The Most Radical Reaction to Ebola is Compassion

Over the weekend, my wife, Mary, told me that she intends to get a flu shot this year (which she never does) because she believes it will prevent her from contracting Ebola.

I think she is only partially kidding.

I’m sure you’ve heard by now that a nurse in Dallas has contracted Ebola from the patient who died there last week. It was the lead story in my local paper, and I’m guessing that it was on the front page of your go-to news source as well. We can’t look away from disaster.

Or, in this case, perceived disaster.

Ebola is indeed a terrible disease, but I’m convinced that it does not warrant the hysteria it has created in the United States.

Ebola has been linked to Liberia, and anyone from that country is now considered a potential carrier of the disease. Until recently, few Americans could find Liberia on the map, which is remarkably ironic.

Here’s why.

Liberia was established as a country in 1820 by freed African-American slaves. The colonizers, known as Americo-Liberians, were helped by the American Colonization Society, which believed that emancipated slaves should return to Africa. The country established a government modeled after that of the United States. Its capital, Monrovia, is named after American president James Monroe. English is Liberia’s official language.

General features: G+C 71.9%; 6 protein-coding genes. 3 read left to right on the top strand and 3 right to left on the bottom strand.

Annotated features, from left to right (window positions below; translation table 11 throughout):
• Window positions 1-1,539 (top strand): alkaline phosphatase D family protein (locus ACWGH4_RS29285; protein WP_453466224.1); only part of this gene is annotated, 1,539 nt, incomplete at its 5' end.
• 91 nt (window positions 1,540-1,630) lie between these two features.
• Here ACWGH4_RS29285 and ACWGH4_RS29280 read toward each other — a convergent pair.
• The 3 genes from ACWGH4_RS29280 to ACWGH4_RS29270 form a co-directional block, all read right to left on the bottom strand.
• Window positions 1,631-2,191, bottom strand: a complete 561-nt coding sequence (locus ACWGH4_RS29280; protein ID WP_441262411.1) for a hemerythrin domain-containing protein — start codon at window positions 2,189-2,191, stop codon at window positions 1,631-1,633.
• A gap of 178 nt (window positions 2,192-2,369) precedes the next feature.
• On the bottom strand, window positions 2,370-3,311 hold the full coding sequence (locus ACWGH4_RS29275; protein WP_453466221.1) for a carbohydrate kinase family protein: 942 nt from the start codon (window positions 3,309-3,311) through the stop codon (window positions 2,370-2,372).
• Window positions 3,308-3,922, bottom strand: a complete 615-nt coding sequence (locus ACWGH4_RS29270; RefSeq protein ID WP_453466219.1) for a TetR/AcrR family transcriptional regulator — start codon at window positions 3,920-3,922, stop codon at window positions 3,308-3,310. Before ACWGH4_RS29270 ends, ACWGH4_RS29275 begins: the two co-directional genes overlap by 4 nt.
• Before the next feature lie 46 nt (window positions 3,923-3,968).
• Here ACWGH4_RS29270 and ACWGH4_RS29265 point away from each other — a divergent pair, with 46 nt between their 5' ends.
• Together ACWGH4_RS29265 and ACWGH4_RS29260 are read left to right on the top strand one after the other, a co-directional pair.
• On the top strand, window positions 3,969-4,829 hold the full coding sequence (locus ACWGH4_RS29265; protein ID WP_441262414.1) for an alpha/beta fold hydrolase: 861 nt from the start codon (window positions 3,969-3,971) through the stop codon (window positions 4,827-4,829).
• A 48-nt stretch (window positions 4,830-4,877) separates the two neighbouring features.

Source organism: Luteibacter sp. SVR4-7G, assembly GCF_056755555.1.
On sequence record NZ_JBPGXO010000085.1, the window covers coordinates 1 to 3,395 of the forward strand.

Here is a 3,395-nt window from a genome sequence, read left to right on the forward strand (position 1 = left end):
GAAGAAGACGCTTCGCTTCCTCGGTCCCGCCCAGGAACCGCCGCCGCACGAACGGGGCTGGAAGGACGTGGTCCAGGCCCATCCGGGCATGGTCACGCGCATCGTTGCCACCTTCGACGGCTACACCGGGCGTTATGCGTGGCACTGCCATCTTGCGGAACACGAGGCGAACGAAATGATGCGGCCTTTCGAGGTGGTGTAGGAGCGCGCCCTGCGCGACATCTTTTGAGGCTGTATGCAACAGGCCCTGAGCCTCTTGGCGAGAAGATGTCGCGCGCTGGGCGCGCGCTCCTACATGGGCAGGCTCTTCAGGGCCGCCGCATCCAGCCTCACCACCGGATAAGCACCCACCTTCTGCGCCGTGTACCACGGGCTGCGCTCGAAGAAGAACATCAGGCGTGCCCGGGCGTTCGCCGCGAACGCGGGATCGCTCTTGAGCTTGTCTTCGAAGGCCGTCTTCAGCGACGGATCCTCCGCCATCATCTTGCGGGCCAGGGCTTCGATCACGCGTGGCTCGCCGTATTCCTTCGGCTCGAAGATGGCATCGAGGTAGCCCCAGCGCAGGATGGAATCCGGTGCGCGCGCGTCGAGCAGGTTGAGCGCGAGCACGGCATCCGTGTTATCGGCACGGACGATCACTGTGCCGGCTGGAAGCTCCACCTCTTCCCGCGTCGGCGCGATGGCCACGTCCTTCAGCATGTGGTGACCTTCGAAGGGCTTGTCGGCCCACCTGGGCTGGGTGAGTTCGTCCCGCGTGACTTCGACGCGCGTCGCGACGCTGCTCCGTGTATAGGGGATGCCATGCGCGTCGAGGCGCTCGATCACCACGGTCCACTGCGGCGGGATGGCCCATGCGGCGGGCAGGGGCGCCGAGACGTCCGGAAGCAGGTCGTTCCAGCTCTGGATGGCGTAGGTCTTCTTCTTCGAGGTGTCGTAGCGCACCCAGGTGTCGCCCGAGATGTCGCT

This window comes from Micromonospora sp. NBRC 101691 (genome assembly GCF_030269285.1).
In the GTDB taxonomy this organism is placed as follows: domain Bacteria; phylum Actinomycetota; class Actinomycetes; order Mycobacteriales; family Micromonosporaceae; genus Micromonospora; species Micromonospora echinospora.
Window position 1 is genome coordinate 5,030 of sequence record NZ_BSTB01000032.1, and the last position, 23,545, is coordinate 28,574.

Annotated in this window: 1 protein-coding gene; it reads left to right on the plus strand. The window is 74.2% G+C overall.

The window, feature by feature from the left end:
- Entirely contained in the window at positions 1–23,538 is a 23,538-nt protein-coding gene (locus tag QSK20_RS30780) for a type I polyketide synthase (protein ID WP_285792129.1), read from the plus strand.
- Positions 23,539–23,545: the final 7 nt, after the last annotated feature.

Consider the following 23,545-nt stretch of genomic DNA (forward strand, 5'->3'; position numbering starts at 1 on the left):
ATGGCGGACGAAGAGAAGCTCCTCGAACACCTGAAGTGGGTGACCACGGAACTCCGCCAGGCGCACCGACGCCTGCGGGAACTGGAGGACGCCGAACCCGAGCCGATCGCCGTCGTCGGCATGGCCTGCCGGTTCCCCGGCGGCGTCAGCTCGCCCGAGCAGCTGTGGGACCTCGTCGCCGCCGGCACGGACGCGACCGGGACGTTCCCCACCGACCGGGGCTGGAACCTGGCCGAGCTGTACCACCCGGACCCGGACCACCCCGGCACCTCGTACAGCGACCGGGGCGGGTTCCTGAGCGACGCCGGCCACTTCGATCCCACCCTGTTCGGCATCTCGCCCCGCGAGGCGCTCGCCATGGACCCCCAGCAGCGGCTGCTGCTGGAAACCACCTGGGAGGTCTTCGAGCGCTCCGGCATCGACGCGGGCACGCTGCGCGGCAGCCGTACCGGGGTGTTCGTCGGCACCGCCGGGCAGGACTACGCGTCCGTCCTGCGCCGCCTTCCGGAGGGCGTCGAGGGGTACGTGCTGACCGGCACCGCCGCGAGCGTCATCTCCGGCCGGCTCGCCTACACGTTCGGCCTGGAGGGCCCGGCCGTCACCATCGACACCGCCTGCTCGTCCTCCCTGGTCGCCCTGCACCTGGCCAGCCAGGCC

In 1980, a bloody coup overthrew the Americo-Liberian leadership and for years there has been political and economic instability. Almost half a million Liberians died during the civil war.

Few Americans took notice.

As a United Methodist minister, I am amazed that there are more than 400,000 United Methodists in Liberia, far more than in one Methodist Annual Conference in the U.S.

Recently, a man came to our Church Health Center clinic complaining of a headache and eye pain that had lasted for two weeks. I noticed he had an unusual accent.

“Where are you from?,” I asked.

“Liberia,” he said.